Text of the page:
By Frank Lewis
On Tuesday, U.S. Senator Rob Portman (R-Ohio) became an original cosponsor of The Veterans Choice Act of 2014. According to Portman the bill will take measures to improve veterans’ healthcare including allowing veterans to receive care from a doctor or provider of their choice outside of Veterans Affairs (VA), directing the VA to report patient quality and outcome information, and by taking steps to change the culture in the VA.
During a Homeland Security and Governmental Affairs Committee (HSGAC) hearing last year, Portman questioned then-VA Undersecretary for Health Robert A. Petzel about the use of private health care providers to deal with the issues many veterans face accessing the VA system.
“We’ve got to leverage the resources of our nation for these men and women, who have given so much to us. We have providers throughout our country who stand ready to support this population.
“Our veterans should be the first in line for the best care, and this legislation takes important steps toward helping our veterans receive the care they deserve,” Portman said. “At a hearing last year, Mr. Petzel assured me that the VA would increase the use of private providers to deal with access issues. Clearly, they have failed to do this adequately in the year since. There are still systemic problems throughout the VA, which is why we should increase healthcare choices, track quality improvement, and change the culture of the VA itself.”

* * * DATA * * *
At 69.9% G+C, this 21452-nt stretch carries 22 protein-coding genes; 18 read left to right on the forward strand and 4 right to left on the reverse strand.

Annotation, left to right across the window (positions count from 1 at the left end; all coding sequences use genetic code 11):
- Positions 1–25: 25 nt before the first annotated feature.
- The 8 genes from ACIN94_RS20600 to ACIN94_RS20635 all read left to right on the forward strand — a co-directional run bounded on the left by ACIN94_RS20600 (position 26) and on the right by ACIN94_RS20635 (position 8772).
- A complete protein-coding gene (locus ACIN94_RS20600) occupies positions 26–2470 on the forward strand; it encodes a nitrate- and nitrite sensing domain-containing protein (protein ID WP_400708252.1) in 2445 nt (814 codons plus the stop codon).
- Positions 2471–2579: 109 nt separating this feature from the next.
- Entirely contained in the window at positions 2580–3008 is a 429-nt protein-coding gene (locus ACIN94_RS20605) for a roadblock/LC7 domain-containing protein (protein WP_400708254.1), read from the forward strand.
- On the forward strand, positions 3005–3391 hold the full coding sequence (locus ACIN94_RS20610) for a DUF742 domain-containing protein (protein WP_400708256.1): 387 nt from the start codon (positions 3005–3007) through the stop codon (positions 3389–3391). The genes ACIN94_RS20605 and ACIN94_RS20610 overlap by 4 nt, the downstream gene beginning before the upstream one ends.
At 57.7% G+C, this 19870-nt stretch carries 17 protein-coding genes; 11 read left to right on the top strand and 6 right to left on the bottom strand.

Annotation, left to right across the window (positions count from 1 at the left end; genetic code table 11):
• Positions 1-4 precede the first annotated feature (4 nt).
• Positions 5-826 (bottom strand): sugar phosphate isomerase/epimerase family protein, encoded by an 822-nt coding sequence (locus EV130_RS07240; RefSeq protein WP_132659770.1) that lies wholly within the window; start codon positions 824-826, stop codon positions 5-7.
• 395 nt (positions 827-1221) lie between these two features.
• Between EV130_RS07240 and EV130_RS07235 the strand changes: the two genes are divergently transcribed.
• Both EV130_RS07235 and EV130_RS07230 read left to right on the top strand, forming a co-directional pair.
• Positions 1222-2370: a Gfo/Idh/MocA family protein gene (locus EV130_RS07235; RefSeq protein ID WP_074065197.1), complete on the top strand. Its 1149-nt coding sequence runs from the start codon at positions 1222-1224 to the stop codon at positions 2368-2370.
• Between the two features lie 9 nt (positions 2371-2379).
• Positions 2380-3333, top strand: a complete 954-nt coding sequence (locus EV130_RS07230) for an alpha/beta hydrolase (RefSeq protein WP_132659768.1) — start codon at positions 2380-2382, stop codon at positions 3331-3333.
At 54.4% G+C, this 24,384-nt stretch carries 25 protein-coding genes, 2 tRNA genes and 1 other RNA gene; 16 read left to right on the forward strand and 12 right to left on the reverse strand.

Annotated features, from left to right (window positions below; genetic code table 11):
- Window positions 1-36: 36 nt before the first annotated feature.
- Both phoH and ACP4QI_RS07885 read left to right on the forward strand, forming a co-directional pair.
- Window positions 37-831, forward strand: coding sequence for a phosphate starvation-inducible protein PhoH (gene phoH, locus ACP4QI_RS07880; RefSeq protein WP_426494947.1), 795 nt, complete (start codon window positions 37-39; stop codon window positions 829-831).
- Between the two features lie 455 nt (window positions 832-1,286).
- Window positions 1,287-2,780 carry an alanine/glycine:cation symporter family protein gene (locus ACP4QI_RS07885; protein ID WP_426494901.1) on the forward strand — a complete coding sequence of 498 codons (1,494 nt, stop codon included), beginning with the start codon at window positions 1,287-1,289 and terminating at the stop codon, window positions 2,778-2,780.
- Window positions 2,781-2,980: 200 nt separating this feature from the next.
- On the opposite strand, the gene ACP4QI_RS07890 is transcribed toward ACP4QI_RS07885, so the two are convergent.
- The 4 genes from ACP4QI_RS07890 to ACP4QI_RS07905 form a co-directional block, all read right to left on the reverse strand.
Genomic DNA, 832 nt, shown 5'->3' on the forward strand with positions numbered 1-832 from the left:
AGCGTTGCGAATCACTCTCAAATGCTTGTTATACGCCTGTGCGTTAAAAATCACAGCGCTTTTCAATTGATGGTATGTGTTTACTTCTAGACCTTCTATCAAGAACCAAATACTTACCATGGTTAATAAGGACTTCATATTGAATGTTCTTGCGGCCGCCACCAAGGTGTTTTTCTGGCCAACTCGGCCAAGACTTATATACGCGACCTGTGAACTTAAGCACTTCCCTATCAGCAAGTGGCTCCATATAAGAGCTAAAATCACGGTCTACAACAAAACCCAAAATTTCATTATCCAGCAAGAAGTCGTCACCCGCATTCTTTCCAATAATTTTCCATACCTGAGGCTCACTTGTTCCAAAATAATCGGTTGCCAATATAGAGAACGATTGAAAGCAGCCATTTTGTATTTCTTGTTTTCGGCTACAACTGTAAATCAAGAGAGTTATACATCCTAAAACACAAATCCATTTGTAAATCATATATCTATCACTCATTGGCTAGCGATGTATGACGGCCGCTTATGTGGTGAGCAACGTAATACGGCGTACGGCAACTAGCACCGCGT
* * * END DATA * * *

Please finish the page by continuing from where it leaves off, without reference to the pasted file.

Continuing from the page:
Information released by Portman’s office says currently, at least 42 facilities are being investigated by the Department of Veterans Affairs (VA) Office of Inspector General (IG) for allegations regarding inappropriate scheduling policies. It has been reported that at least 40 patients died waiting for care at the Phoenix VA Healthcare System, and the IG revealed in an interim report that veterans in Phoenix have been waiting an average of 115 days just to see a primary care doctor.
Portman said VA senior leadership officials claim to be unaware of the systemic problems despite being warned by Congress, the Government Accountability Office, the Office of Medical Inspector, the Office of Special Counsel, and the IG. “This is not due to a lack of funding,” Portman said. “Since fiscal year 2009, funding for the VA has increased by roughly 60 percent, and VA health care spending per veteran has increased since the beginning of the Iraq and Afghanistan Wars. VA was specifically exempted from sequestration and the medical care accounts receive advanced appropriations to ensure predictability and proper planning.”
Frank Lewis can be reached at 740-353-3101, Ext. 252, or on Twitter @FrankLewispdt.